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[whitespace] Campbell Flying High Again: Dems seem increasingly skeptical that they can bump off Republican Congressman Tom Campbell (above), despite his vote to impeach the president.

Unimpeachable Character

Once Santa Clara Mayor Judy Nadler put away her running shoes and called off her unofficial quest for Congress last month, it looked as if venture capitalist Bill Peacock would run away with the Democratic nomination for the 15th District. Local Dems had already scratched off innumerable would-be contenders from their candidate shopping list, like retired San Jose Mayor Susan Hammer, Assemblymembers Elaine Alquist, Mike Honda and Fred Keeley, Supervisor Jim Beall and SJ Sharkie (killer name ID!). The only Dem left to ruffle Peacock's feathers was perennial also-ran Dick Lane. But more than a few valley Dems aren't sold on the idea that Peacock can make the party proud and evict Republican incumbent Tom Campbell from his Capitol roost. Thus, a prominent Bay Area operative--a disappointed Nadler supporter--and others are still looking under the seat cushions to find another candidate, preferably one who orders nonfat, no-whip mochas and answers to "ma'am" when buying java at Starbucks. ... Peacock also isn't the first choice among the Beltway boys. Insiders suspect that the carpetbagger label could hurt him. He doesn't live in the district--he calls Portola Valley "home"--and earlier this decade he unsuccessfully ran for the U.S. Senate in Missouri. During that campaign he expressed skepticism about the virtues of the Brady gun-control bill. Perhaps as a result, Washington Dems don't seem to be as interested in ousting the impeachment-backing Reep as they were earlier this year. A Beltway insider tells Eye that the Campster didn't even show up on the party's latest California hit list. Nonetheless, Peacock still has wooed a few notable honorables into his corner--Tax Assessor Larry Stone among them--with his impressive credentials. According to the St. Louis Post-Dispatch, Peacock served as an assistant secretary of the Army in the Carter administration. And word is that he deposited $250,000 in his campaign account to show everyone he is really serious.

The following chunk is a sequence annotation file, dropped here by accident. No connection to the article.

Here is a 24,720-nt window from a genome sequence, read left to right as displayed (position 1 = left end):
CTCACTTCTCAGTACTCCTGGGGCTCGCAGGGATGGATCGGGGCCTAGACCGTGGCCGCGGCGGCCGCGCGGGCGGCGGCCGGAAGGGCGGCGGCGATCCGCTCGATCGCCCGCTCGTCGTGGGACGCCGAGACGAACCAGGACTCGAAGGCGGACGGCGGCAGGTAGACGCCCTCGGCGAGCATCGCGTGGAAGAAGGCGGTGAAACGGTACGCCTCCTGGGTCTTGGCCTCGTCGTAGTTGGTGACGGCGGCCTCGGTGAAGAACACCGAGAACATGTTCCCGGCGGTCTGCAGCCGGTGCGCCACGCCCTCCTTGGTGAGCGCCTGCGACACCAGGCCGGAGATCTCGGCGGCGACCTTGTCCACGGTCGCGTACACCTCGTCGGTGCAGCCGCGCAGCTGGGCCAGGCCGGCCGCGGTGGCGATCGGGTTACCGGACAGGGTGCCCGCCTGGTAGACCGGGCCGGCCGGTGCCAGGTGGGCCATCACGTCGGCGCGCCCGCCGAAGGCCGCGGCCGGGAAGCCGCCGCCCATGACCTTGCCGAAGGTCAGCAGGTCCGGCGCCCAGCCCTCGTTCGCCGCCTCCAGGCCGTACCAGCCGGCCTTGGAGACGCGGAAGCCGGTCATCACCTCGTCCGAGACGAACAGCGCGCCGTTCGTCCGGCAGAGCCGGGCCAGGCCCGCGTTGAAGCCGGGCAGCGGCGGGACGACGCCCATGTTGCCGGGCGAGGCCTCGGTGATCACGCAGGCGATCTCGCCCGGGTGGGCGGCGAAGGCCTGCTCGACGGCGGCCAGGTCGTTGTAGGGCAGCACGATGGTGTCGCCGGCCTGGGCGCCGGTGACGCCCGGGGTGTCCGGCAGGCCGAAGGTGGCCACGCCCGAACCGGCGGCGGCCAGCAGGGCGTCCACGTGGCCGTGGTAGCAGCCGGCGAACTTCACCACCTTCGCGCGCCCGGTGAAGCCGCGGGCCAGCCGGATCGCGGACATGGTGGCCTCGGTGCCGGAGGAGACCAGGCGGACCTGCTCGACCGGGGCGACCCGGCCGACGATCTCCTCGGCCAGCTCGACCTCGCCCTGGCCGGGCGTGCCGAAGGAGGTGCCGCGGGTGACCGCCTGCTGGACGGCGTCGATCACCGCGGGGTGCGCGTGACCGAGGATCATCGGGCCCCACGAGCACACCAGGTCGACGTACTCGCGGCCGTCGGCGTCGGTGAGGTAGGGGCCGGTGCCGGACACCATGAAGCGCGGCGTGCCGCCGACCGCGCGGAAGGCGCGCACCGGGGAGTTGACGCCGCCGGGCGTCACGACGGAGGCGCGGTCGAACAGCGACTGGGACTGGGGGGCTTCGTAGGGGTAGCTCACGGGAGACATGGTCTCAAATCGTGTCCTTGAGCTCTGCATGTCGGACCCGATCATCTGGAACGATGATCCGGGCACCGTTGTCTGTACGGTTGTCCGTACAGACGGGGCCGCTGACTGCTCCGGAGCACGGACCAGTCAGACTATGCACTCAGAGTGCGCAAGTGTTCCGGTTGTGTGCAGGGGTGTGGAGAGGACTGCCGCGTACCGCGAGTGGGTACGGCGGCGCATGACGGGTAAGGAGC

Wonder Years

When approaching middle age, the male half of the species has been known to indulge itself in extravagances--like, say, an expensive sports car--in a desperate effort to hold onto its youth. Indeed, 38-year-old John Gibbs, chief of staff to Supervisor Don Gage, did something out of the ordinary recently by splurging on a brand new $40,000 car to replace his 1989 S10 Chevy Blazer. Some readers are probably envisioning a sleek Corvette or maybe an extravagant SUV with off-road capabilities, or some other midlife-crisis car model. But those readers have Gibbs all wrong. The notoriously cautious pol--not known for throwing cash around--instead indulged himself by buying a sporty Volvo S80. Volvo, of course, is reputed to make the safest cars in all the world. And just to prove he isn't trying to flash his wealth, Gibbs doesn't drive the Volvo to work every day. He occasionally takes light rail from his Willow Glen home and at least one day a week shows up in his old truck "just so the battery doesn't die." Well, at least the eligible bachelor didn't buy the station wagon model.

Fair Game